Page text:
No matter how powerful your headline may be, if it does not match the promise made to visitors before they visited, they simply won’t convert.
Your headline should not deceive potential visitors. They know when you try to deceive them. They may never return to your website when you do that.
You risk your reputation when you use the wrong headlines.
Your headline should be related to your ad.
For example, enter the phrase “eye surgery cost” into the Google search engine and I came across this ad:
Here’s the landing page:
See how the headline matches the ad copy. That’s exactly what I’m talking about.
Trust is a big issue when marketing on the web.
If people don’t trust you, they won’t buy from you. It’s simple as ABC.
When people come across your website, they are hesitant to trust you right away.
To prove to them that you know what you’re talking about, you need testimonials from customers and followers of your blog.
By using testimonials, you show people how others have greatly benefited from your product or service.
Codecademy used a testimonial headline in the below YouTube video screenshot. Who wouldn’t want to watch this
The job of a headline is to gain someone’s attention to learn more. The testimonial headline does just that.
There’s a psychological phenomenon you can use effectively called the curiosity gap.
The curiosity gap is the gap between something a person knows and something he or she wants to know.
People start to feel a kind of deprivation when they notice a gap in their knowledge.
It’s possible to provoke that feeling by providing just a bit of information.
Once a person knows a little, they will want to find out more and fill in the missing information so they can feel better.
With this in mind, try to “prime the pump” by giving readers some intriguing (though incomplete) information in your headline, telling them enough to spark their curiosity but not so much that you give your story away.
It’s worth noting that this article was first published on the Entrepreneur but it didn’t receive much attention.
The article had a very weak headline on the Entrepreneur:
Here’s another curiosity headline from Gizmodo:
If you want your blog post to pull in a lot of traffic, you need curiosity.
You see, curiosity is an innate in humans, and every TV network, movie, blog, book, and other forms of media takes advantage of it.
Curiosity can help you build a successful blog.
Curiosity can help you build a big email list.
Curiosity can help you earn more sales.
There are 5 magic words that can add curiosity to your headline:
These words are very powerful in creating curiosity.
Use them in your headlines.
Time-based headlines can be very powerful, especially when your target readers want to achieve a result within a certain time frame.
Imagine you’re thinking about losing some weight within a week, you’ll definitely want to read articles that promise you that.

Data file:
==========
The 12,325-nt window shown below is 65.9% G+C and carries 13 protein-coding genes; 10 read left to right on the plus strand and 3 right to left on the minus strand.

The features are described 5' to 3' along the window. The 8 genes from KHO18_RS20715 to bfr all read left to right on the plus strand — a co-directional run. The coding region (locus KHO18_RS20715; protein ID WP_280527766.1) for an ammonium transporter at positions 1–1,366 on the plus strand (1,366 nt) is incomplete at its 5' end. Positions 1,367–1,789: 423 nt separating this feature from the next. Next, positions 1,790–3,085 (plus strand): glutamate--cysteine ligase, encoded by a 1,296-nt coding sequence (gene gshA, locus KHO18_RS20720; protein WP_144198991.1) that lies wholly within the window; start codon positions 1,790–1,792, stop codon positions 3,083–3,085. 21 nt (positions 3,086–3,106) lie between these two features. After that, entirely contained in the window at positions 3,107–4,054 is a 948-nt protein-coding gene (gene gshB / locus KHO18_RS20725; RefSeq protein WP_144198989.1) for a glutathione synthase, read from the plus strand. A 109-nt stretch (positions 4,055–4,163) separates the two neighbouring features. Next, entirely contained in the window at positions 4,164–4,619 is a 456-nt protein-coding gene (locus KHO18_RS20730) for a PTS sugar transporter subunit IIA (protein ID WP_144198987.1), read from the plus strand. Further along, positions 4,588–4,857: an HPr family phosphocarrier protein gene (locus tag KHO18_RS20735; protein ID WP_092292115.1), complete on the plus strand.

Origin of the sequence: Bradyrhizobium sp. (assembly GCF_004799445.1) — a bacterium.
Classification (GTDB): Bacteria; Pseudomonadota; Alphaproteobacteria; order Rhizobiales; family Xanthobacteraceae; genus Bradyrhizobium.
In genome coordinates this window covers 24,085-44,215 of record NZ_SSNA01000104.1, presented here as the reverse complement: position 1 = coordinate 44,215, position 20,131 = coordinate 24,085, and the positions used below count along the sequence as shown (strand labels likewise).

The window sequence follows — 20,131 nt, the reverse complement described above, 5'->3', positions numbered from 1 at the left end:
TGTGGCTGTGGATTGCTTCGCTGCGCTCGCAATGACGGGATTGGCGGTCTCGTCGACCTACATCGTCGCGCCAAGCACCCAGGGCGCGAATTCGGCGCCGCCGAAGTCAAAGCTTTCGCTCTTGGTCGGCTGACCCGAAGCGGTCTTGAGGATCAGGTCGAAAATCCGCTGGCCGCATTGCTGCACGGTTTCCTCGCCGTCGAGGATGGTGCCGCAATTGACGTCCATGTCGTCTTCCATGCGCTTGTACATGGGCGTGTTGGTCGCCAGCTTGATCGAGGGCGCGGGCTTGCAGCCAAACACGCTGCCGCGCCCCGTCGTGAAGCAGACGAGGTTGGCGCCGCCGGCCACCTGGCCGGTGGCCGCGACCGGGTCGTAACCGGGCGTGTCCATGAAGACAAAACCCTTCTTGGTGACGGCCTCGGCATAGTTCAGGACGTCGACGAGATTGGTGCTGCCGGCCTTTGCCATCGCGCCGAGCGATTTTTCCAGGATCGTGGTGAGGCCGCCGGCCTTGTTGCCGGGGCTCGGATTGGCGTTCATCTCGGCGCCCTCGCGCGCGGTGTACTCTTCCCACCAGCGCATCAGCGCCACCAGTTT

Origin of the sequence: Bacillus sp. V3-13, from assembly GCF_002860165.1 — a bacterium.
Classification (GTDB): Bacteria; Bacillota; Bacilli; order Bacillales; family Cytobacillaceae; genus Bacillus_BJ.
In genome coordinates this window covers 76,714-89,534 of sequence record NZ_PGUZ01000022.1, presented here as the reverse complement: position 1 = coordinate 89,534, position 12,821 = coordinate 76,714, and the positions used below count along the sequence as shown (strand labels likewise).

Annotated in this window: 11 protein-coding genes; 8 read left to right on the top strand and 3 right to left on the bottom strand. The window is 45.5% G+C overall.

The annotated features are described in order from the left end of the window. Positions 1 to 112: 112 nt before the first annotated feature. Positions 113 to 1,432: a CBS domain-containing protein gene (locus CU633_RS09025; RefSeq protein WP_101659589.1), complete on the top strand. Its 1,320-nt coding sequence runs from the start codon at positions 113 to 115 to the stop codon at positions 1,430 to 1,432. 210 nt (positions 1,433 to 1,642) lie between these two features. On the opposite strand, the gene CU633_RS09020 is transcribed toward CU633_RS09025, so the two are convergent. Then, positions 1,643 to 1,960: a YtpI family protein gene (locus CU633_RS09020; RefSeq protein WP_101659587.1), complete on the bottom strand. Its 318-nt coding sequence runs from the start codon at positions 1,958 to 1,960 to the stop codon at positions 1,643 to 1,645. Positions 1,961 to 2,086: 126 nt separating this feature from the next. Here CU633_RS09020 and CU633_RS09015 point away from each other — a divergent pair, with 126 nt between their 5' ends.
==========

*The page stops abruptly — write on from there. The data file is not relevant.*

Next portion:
For example, Tim Ferris published a guest post about losing 20 – 30 pounds within 5 days.
The post became an instant hit.
It has been shared on Facebook alone 9,000+ times. That’s a big number you’ll say.
People don’t want to go through a lengthy process to achieve results.
They want articles that assure them they can achieve their goals within a certain short period of time.
These people are more likely to click and read an article that tells them that in the headline. It shows you’re bold and very optimistic about the result.
Here’s an example of another time-base headline that became successful:
If your debt is about $26,000 and you earn around $35,000 per year, you’ll really want to know how you can get out of debt within the period promised in this article.
You’ll be compelled to click and read the article.
The headline won’t only get your attention. It will also sustain that burning desire to learn how that can be possible.
There are lots of time-based headline examples out there. I’m sure you get how and why it works.
Many copywriters use numbers in their headlines. It’s because it works.
People are attracted to numbers. No wonder number headlines are very popular on the web.
Do an experiment:
Go to the grocery store, and scan the magazines in the checkout lane.
Look at the front-page article headlines.
It doesn’t matter if it’s a fitness magazine or a tabloid. Many of them will be using numerals to start off the headline.
BuzzSumo analyzed 100 million articles and studied why content go viral.
They found that list posts are the second most shared content only behind infographics.
Here’s what Noah Kagan, the founder of AppSumo, has to say about the study:
“Note: All Content is the average shares of all content we analyzed, and is meant to be a benchmark.
This may be obvious to some, but list posts and infographics receive more average shares than other content types.
More surprisingly, how-to posts and videos receive less shares than the average post.
There are many possible reasons why list posts get shared the most. Lists give the readers an exact idea on what to expect (i.e. 10 ways to do something). They’re also skim-friendly and easy to read.
Similarly, infographics make it easier to digest a huge amount of information in a visually appealing way. So make sure your content has plenty of images or charts, so readers aren’t intimidated by so much text.”
List posts tell readers what to expect.
I’m a big fan of list posts because they work.
When you visit the home page of BuzzFeed, one of the most popular blogs on the web, you’ll see that they write a lot of list posts.
List posts have been around the web for a long time, and they are still very much effective today.
The process of writing a great headline that gets attention don’t have to be hard.
By doing the right things which have been outlined in this article, you’ll regularly come up with headlines web users can wait to click.